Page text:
John Locke and the Native Americans: Early English Liberalism and Its Colonial Reality

John Locke and the Native Americans: Early English Liberalism and Its Colonial Reality

by Nagamitsu Miura


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Since the 1990s, the relation between liberalism and colonialism has been one of the most important issues in Locke studies and also in the field of modern political thought. This present work is a unique contribution to discussion of this issue in that it elucidates Locke's concept of the law of nature and his view of war. Locke's law of nature includes, despite its ostensible universal validity, some particular rules which favour the rights of a European form of political society and individualistic land-acquisition at the sacrifice of native traditional land-rights and subsistence. Concerning wars between settlers and the natives, Locke's concept of punishment in state of nature allows the militarily superior side to make a war with the inferior in disregard for the latter's claim and nevertheless, after winning victory, proclaim its own just cause of war. By putting Locke's discourse on colonization and war in the context of contemporary relations between English colonists and the natives, this book makes clear that the expansive element of his theory of property actually overbalanced his rule of limitation of property according to equitableness and that it, after all, undermines the general principles of freedom and equality of all in his law of nature.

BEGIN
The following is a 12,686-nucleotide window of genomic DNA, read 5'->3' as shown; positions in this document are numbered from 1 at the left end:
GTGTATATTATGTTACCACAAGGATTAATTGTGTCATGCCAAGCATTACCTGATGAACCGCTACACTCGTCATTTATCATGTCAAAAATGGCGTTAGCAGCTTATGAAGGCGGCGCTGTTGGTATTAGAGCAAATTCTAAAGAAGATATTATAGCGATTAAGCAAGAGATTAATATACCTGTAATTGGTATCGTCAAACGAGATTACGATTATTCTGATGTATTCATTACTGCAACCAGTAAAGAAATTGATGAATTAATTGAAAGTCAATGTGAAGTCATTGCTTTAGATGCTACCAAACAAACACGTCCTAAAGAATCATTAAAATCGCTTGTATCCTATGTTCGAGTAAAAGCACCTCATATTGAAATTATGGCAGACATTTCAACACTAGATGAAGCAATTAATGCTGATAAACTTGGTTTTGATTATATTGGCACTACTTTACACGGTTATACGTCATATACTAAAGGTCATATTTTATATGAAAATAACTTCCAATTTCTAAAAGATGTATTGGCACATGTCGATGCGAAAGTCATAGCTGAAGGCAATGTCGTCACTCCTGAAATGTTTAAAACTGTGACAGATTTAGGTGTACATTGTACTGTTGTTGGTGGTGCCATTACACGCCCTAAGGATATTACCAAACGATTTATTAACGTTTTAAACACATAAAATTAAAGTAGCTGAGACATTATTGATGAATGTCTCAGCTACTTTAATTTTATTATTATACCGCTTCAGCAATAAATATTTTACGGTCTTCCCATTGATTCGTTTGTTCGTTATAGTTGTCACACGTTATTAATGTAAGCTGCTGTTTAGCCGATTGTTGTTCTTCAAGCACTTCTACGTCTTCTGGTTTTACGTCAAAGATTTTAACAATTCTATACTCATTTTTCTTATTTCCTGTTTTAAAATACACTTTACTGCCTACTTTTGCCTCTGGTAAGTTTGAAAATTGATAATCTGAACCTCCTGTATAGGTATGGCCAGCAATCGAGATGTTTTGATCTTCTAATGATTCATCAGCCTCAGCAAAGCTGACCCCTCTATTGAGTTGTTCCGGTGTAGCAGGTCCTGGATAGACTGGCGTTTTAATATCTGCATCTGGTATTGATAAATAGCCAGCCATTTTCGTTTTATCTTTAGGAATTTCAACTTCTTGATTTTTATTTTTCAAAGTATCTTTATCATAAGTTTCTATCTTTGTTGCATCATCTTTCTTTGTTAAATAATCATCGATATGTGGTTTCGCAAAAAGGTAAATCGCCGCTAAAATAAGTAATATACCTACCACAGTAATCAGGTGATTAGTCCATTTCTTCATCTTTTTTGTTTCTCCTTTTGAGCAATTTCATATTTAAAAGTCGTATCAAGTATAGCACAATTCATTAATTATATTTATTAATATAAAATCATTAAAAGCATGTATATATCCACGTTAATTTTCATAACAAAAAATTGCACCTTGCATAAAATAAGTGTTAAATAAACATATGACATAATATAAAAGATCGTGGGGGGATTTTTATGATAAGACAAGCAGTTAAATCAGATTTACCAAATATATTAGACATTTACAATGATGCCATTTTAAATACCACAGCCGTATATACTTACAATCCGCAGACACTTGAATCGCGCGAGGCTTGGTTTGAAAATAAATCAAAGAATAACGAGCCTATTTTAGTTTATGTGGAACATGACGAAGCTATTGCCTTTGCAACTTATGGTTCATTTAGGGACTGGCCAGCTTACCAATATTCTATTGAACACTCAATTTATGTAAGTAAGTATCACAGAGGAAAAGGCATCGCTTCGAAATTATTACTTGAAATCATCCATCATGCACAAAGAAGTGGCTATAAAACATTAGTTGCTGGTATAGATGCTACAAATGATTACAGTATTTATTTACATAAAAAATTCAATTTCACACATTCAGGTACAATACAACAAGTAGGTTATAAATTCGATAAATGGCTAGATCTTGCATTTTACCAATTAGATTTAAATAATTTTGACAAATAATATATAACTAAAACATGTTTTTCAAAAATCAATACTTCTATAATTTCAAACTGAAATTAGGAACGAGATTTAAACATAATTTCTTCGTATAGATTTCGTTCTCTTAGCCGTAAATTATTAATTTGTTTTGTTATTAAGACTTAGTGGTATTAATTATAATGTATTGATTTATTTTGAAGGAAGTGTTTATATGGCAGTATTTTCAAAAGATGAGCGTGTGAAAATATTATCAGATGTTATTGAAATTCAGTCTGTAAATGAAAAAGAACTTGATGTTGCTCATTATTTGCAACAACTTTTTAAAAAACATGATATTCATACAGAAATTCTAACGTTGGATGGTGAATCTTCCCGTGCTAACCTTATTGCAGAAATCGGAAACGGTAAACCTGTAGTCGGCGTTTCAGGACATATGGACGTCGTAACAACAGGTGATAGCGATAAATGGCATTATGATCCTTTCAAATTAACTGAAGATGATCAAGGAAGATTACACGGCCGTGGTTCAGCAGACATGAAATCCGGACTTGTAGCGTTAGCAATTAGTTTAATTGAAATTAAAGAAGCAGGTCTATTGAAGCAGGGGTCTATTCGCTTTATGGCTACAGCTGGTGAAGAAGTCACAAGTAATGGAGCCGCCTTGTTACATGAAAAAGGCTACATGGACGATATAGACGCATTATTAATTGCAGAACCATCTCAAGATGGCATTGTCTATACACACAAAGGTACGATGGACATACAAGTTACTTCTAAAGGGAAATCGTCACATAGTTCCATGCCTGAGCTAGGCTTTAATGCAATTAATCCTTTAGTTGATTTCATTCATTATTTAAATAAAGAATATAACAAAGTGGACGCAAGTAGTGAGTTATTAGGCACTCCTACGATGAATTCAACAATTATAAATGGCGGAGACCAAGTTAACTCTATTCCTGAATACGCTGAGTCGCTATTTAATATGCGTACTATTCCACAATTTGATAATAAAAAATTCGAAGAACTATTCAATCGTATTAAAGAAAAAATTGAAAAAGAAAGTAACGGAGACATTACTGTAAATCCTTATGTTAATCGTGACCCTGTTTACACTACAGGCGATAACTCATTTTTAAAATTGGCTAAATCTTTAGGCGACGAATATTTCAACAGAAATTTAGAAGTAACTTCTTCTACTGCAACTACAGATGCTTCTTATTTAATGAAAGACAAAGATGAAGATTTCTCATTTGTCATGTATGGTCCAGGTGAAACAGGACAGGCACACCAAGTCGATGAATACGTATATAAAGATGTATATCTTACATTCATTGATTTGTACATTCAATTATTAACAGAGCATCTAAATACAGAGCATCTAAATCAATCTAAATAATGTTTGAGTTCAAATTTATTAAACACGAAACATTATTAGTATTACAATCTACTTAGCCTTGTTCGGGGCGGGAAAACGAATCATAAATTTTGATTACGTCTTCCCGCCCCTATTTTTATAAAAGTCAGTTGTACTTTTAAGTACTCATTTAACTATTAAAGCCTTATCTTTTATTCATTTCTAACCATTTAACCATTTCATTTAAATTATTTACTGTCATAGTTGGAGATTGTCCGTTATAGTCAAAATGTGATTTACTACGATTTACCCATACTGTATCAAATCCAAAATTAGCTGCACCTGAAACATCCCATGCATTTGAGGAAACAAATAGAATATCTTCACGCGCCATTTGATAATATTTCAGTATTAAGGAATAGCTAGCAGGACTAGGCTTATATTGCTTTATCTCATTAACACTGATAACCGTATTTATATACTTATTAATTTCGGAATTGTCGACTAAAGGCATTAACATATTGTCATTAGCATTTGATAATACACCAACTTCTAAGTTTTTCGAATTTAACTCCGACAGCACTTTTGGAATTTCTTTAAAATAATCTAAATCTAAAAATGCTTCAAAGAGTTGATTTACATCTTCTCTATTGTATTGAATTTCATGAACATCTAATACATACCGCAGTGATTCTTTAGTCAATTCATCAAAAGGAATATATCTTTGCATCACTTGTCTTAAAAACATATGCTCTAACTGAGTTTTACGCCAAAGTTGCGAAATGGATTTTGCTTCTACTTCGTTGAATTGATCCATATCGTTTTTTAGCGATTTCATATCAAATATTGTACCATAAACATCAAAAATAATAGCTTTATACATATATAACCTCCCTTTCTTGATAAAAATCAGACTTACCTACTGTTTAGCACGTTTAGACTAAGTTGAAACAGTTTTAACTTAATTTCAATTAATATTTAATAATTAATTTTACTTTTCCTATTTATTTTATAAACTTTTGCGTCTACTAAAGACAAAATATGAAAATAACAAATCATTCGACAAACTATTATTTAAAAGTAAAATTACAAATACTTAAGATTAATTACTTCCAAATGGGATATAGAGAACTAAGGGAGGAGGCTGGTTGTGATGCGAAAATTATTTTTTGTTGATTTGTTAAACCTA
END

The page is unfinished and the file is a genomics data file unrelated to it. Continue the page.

Product Details

ISBN-13: 9781443849760
Publisher: Cambridge Scholars Publishing
Publication date: 10/01/2013
Pages: 193
Product dimensions: 5.90(w) x 8.20(h) x 0.90(d)

About the Author

Born in 1938 in Tokyo, Nagamitsu Miura was Professor at Tsuda College in Tokyo until 2007. His publications on philosophy and the history of ideas include The Civil World of John Locke (Tokyo, 1997) and Remembering Japan's War and Colonial Rule (Tokyo, 2010).

Table of Contents

Preface vii

Abbreviations viii

Introduction 1

Chapter 1 Locke's Law of Nature and its Provisions of Exclusion Regarding the Relations Between English Colonists and Native Americans 12

1 Locke's Liberal Political Thought 12

2 The origin of the law of nature and the way to find it 17

3 General Principles of the Law of Nature 18

4 Particulars of the law of nature 19

5 Locke's Creation of the State of Nature as That of Lack of Political Society 22

6 Provisions of Exclusion in Locke's Law of Nature 25

7 The Condition of Universality of Law 37

Chapter 2 Locke's Argument for Colonization of America and the Native Americans 47

1 On the Colonization in America and Property Right 47

2 Native Society and Its Life 71

Chapter 3 Wars Between English Colonies and Native Americans 75

1 The Native Raids on the Colony of Virginia and the English Reprisals 75

2 Pequot War (1636-1637) 79

3 King Philip's War (see Appendix C on page 155) 83

Chapter 4 Locke's View of War in General and in America 97

1 Contemporary Arguments on the Right of War 97

2 Locke's View of War and Conquest 102

3 Colonial Wars with the Natives and Locke's Theory of War 110

Chapter 5 Slavery in English Colonies and its Legitimacy 119

1 English Slave Trade and Slavery in English Colonies 119

2 Contemporary Arguments on Slavery 120

3 Locke's View of Slavery 123

Chapter 6 The Relation Between Liberalism and Colonialism in Locke 135

Appendices 144

Appendix A Details on the Causes of Conflicts in Virginia 144

Appendix B Details on the Causes of the Pequot War 151

Appendix C Details on the Causes of King Philip's War 155

Appendix D Further Details on the Causes of King Philip's War 159

Notes 164

Bibliography 171

Index 179

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